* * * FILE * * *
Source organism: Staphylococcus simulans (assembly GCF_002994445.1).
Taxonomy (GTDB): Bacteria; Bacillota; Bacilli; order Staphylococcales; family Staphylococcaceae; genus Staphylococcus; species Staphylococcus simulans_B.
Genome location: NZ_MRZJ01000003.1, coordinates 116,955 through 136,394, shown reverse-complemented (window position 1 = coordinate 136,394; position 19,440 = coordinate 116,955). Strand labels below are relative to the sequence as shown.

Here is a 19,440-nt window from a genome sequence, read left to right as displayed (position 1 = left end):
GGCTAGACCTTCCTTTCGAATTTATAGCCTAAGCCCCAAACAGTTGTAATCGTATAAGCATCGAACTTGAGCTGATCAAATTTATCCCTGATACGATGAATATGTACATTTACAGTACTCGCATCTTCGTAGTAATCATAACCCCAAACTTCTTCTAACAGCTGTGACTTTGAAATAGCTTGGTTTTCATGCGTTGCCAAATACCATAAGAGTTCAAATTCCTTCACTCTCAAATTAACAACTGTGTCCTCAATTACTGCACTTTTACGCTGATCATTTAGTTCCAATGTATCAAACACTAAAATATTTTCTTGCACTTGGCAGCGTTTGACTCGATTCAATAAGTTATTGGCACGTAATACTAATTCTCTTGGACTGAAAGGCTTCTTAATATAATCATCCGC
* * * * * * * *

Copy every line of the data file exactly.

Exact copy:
Source organism: Staphylococcus simulans (assembly GCF_002994445.1).
Taxonomy (GTDB): Bacteria; Bacillota; Bacilli; order Staphylococcales; family Staphylococcaceae; genus Staphylococcus; species Staphylococcus simulans_B.
Genome location: NZ_MRZJ01000003.1, coordinates 116,955 through 136,394, shown reverse-complemented (window position 1 = coordinate 136,394; position 19,440 = coordinate 116,955). Strand labels below are relative to the sequence as shown.

Here is a 19,440-nt window from a genome sequence, read left to right as displayed (position 1 = left end):
GGCTAGACCTTCCTTTCGAATTTATAGCCTAAGCCCCAAACAGTTGTAATCGTATAAGCATCGAACTTGAGCTGATCAAATTTATCCCTGATACGATGAATATGTACATTTACAGTACTCGCATCTTCGTAGTAATCATAACCCCAAACTTCTTCTAACAGCTGTGACTTTGAAATAGCTTGGTTTTCATGCGTTGCCAAATACCATAAGAGTTCAAATTCCTTCACTCTCAAATTAACAACTGTGTCCTCAATTACTGCACTTTTACGCTGATCATTTAGTTCCAATGTATCAAACACTAAAATATTTTCTTGCACTTGGCAGCGTTTGACTCGATTCAATAAGTTATTGGCACGTAATACTAATTCTCTTGGACTGAAAGGCTTCTTAATATAATCATCCGC